"Mitchell's in-depth, multi-year data shows that hybrids have a 6.5% or $182 higher average claim severity than their gas-powered counterparts," said Horn. "From a claims severity and frequency perspective, hybrid vehicles represent a more costly overall risk to insure than their gas only powered cousins."
Horn added, "Powering these higher hybrid claims costs is a significant change in the hybrid driver profile—from the eco-conscious consumer to a new base of buyers interested in cutting fuel expenses associated with long commutes. The result is an entirely new risk profile for hybrid vehicle drivers, who will likely see their insurance rates continue to increase."
The Mitchell study also revealed that hybrid vehicle claims utilize 91.9% OEM parts dollars compared to 86.8% for gas only counterparts Data points from a study by integrity solutions provider Quality Planning round out the profile of hybrid owners, showing that Toyota Prius owners receive 65% more traffic tickets than gas-powered vehicles per 100,000 miles.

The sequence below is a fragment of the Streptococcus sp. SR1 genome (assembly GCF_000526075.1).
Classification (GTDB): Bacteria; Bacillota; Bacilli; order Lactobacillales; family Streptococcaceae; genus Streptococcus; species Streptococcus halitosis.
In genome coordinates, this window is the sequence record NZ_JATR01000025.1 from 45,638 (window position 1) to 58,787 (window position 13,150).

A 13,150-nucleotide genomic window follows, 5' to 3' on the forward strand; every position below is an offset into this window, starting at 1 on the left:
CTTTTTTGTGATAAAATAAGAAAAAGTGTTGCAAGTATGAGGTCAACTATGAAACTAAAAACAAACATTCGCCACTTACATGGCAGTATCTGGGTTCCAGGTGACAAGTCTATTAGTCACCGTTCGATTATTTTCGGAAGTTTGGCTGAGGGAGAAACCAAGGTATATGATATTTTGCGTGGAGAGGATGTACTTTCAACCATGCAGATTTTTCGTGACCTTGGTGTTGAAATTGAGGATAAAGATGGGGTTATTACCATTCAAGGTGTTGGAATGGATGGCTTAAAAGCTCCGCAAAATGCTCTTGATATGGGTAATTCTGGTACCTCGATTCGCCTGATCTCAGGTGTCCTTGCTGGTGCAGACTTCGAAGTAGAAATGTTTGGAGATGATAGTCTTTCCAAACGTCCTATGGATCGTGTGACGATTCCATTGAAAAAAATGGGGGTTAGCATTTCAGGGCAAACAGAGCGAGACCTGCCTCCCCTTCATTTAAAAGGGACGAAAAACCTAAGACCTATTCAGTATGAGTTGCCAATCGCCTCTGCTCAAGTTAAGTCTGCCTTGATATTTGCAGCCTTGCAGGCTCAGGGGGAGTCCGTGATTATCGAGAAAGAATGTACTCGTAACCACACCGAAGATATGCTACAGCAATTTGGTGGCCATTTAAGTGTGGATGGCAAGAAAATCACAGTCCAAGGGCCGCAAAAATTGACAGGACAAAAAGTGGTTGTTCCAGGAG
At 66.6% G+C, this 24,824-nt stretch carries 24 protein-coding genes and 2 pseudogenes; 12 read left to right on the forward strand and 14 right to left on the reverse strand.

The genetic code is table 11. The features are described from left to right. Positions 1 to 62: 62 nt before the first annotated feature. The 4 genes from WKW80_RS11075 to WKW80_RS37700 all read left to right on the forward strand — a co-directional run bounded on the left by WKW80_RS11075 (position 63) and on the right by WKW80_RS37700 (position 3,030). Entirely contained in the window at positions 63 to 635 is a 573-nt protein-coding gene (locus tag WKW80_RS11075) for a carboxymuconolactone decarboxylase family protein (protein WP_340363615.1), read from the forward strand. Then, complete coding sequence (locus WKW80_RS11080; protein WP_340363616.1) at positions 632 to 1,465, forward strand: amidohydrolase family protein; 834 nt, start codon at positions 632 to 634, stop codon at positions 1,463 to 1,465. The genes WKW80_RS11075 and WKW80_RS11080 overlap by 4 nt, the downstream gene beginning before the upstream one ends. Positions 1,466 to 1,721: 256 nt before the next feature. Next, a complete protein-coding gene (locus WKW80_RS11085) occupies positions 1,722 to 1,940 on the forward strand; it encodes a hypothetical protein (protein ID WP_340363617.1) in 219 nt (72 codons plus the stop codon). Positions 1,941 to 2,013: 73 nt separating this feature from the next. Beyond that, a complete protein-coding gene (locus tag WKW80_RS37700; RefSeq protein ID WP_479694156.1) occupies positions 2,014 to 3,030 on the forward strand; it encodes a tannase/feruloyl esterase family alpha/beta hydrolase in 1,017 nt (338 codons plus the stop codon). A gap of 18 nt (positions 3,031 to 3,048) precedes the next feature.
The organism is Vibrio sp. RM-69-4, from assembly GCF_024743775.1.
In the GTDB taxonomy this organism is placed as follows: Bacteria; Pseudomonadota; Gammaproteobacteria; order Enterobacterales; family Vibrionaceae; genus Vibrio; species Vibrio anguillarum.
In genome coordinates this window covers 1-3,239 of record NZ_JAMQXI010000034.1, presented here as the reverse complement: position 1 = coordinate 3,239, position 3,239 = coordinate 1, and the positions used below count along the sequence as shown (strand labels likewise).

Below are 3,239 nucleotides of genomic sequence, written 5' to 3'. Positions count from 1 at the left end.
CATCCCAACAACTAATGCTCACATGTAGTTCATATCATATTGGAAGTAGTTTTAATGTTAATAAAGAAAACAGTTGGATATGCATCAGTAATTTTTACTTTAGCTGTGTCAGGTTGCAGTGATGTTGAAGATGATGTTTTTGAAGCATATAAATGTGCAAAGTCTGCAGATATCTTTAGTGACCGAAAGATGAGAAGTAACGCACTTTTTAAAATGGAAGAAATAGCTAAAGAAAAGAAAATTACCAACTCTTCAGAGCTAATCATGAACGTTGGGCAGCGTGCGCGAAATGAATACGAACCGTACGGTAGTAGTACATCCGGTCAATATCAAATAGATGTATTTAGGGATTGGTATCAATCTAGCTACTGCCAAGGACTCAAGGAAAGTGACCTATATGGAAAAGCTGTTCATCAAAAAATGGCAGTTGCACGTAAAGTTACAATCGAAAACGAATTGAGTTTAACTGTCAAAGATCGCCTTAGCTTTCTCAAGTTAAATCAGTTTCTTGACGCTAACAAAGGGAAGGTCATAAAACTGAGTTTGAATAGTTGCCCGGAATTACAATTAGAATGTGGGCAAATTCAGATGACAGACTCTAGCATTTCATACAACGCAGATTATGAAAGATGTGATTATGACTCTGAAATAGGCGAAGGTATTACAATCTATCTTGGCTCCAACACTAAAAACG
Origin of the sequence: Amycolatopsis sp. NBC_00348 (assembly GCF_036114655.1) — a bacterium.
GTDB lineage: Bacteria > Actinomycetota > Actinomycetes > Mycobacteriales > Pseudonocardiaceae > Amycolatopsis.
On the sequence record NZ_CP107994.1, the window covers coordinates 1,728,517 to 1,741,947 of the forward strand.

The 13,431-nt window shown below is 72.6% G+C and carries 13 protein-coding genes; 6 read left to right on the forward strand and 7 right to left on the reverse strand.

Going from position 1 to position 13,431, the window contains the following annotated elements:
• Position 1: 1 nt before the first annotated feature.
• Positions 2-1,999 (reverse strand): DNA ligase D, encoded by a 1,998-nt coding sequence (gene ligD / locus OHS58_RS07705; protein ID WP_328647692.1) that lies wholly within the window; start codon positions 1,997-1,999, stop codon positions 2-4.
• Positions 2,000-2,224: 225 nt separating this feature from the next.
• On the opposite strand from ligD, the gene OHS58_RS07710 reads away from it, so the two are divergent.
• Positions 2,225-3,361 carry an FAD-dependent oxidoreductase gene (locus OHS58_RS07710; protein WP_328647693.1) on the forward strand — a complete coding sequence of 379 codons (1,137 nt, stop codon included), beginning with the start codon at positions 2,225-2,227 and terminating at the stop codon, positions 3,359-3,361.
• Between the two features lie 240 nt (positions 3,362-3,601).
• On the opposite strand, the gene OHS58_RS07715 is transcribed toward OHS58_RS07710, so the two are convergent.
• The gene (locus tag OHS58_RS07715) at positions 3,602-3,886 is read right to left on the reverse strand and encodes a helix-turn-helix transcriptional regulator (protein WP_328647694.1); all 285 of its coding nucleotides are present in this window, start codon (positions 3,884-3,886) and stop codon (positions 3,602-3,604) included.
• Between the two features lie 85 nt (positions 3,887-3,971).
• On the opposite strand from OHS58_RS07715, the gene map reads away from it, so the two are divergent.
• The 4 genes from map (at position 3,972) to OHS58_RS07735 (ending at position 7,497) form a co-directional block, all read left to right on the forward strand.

Other valuable points of interest in the current issue of Mitchell's ITR include:
- Q2-2010 data reflect an average gross initial Collision appraisal value of $2,782—$5 less than this same period last year. Applying the indicated development factor suggests a final Q2-2010 average gross collision appraisal value of $2,937. At $13,201, the average Actual Cash Value (ACV) of vehicles appraised for Collision losses during Q2-2010 reflects an increase in value despite the increase in age of those vehicles.
- In Q2-2010, the initial average gross appraisal value for Comprehensive coverage estimates processed through Mitchell servers was $2,569—a $193 increase from Q2-2009. Applying the prescribed development factor for this data set produces a final anticipated average severity of $2,628.
Complete content is available in the latest Industry Trends Report, which may be downloaded in PDF format by visiting www.mitchell.com.